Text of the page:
I’m a big fan of the Sims series; I bought the original on it’s release day years ago, so I’m not some band-wagon rider. Hell, I could drive the bandwagon. In any case, I’ve been looking forward to playing this game since it’s preview in the last ever issue of Games for Windows (formerly Computer Gaming World). The possibilities of an open world and a new Traits system for defining a sim’s personality sounded exciting. Little did I know, that was only the beginning.

Let’s start with what I really like about The Sims 3. The open world is very slickly done. My main sim, Ace Redding, lived near a small park in Sunset Valley and likes to take jogs through it to start his day. He also enjoys going next door to bug his neighbors. He’s taken their son under his wing and (being an athletic sim) is working him into shape in his spare time. Ace occasionally stops by the central park to fish when he’s not working on climbing the chess tournament ladder. Does this sound like I’m writing fan fiction here? I’m not. These are all actual things I can do when I’m playing Sims 3. The open world allows your sims to intermingle with their neighbors like never before, and the new skill system makes most everything you do worth the effort. You can work on your charisma skill by chatting up other sims, or you can polish up your fishing skill so you can catch that elusive clown fish. Once you do catch a fish, you can either mount it, name it and put it in a fish bowl, sell it, or even eat it. Gardening is also something allot of sims get in to, with the many plants you can grow feeding the cooking system. You have to stock your fridge with specific ingredients to cook each dish your sim knows, which makes shopping sounds like a chore. However, if you know what you want to cook, you can just choose to shop by recipe. Skill books, cook books, fishing books, music books and reading books are all available at your neighborhood book store, so you’ll be there on a regular basis. Provided, that is, your sims can afford the new luxuries of life.

Sims now get paid by the hour, rather then the day. They can also get pay raises independent of a promotion. I like that you can set your sims’ work ethic each day, from Work Hard to Slack Off to Schmooze the Boss. It varies by job, what you can do at work. Ace likes to Hang out with Teammates most days and Prepare for Game Day the day before games. Jobs have various performance ratings that affect how well you do. The athlete track, for example, has Teammate Relations, Game Readiness, Athleticism, and Boss Relation as markers for how well you’re doing (or not doing).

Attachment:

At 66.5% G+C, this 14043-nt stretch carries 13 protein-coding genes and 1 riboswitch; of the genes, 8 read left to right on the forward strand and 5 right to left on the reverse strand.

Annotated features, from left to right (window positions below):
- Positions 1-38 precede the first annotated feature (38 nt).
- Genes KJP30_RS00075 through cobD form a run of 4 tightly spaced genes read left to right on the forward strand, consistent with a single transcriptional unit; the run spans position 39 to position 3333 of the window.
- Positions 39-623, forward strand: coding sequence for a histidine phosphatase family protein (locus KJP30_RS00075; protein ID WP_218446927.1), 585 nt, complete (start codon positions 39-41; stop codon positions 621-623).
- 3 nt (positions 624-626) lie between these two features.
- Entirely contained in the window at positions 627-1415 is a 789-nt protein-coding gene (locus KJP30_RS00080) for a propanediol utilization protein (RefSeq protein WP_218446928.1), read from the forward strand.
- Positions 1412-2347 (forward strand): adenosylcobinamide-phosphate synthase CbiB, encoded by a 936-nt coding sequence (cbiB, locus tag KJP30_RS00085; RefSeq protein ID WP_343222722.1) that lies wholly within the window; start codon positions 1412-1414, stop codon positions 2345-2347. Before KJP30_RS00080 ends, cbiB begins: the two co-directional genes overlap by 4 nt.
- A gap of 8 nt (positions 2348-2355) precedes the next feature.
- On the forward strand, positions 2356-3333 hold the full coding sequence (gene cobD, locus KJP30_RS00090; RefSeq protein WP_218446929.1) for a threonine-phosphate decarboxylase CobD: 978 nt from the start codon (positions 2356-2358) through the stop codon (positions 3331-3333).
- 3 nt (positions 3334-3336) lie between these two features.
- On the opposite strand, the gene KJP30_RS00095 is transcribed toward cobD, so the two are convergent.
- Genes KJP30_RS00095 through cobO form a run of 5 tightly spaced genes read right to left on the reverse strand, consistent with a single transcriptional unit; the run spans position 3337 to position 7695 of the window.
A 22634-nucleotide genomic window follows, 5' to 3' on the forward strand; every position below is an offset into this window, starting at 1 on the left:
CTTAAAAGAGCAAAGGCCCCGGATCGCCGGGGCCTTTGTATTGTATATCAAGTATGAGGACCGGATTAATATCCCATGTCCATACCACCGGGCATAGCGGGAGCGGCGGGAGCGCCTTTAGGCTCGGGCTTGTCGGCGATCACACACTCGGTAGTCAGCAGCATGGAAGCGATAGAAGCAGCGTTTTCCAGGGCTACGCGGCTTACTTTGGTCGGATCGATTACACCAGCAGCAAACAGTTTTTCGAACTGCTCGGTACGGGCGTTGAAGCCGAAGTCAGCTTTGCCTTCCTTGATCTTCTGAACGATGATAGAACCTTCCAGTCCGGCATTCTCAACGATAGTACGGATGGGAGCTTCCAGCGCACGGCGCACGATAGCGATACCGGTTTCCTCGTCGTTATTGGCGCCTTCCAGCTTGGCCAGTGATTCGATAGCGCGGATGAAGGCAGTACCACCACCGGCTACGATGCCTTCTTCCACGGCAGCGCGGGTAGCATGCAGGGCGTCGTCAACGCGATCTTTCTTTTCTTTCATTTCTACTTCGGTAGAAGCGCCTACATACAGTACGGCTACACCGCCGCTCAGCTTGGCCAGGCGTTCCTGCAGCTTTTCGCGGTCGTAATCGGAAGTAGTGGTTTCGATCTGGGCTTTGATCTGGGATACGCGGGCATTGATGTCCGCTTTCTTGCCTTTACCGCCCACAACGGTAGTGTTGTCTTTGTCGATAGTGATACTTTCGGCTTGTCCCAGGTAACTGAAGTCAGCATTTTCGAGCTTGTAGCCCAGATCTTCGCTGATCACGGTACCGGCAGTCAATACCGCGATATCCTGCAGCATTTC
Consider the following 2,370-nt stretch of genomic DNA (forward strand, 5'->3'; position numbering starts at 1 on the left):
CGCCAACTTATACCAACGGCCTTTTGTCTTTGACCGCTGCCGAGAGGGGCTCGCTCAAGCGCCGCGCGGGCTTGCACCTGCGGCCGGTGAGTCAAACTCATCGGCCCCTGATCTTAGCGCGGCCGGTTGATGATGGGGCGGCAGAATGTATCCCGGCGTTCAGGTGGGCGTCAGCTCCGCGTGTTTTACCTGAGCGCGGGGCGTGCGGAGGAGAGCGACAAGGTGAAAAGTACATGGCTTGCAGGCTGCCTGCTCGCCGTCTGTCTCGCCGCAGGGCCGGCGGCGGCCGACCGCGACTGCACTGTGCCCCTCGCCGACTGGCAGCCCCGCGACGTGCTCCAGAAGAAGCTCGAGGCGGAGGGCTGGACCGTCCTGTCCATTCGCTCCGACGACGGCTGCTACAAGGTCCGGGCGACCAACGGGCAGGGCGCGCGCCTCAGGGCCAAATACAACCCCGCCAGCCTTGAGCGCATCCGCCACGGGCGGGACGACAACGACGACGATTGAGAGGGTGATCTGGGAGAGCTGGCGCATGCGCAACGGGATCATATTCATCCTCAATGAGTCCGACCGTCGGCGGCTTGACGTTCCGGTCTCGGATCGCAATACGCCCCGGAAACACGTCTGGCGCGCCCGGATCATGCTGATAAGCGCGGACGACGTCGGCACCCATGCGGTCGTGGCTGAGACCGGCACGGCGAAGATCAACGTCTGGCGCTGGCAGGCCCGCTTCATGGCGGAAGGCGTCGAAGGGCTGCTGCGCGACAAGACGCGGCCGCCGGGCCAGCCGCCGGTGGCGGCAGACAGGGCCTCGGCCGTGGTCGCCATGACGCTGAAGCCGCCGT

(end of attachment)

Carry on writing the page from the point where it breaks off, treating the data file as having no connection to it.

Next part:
The traits system is a list of 60 or so personality traits that are attributed to your sims to give them their uniqueness. There are positive traits like Friendly, Good, Artistic, and Charismatic, as well as negative traits like Kleptomaniac, Evil, Mean Spirited and Hates Children. What makes this fun is finding a unique balance between the traits you choose to make a sim that’s fun to play.  I can tell you from experience that an angelic sim isn’t allot of fun to play as. However, if you have one devious sim and one goody-two-shoes in the same house (a la my pair of sim brothers, Frick and Frack Frama), hilarity can ensue.

The graphics in Sims 3 isn’t going to blow anyone away. They’ve obviously gone for lower-end systems to target those who only play The Sims and likely don’t have high-end rigs. Sounds, likewise, are basic. If you’ve played The Sims before, you probably will know what to expect. Sure, the lighting and shadows are better, the foliage is more varied, and the polygon counts are higher, but overall it’s pretty much Sims 2 with another level of polish.

Finally we get to the question: Who will like The Sims 3? Sims fans will be in heaven, of course, but even those who have played The Sims and got burned out on it will enjoy this new entry. Sims haters, however, will see this as another ‘cash in’ by Maxis and EA, and y’know what? Their loss. Alphasim out.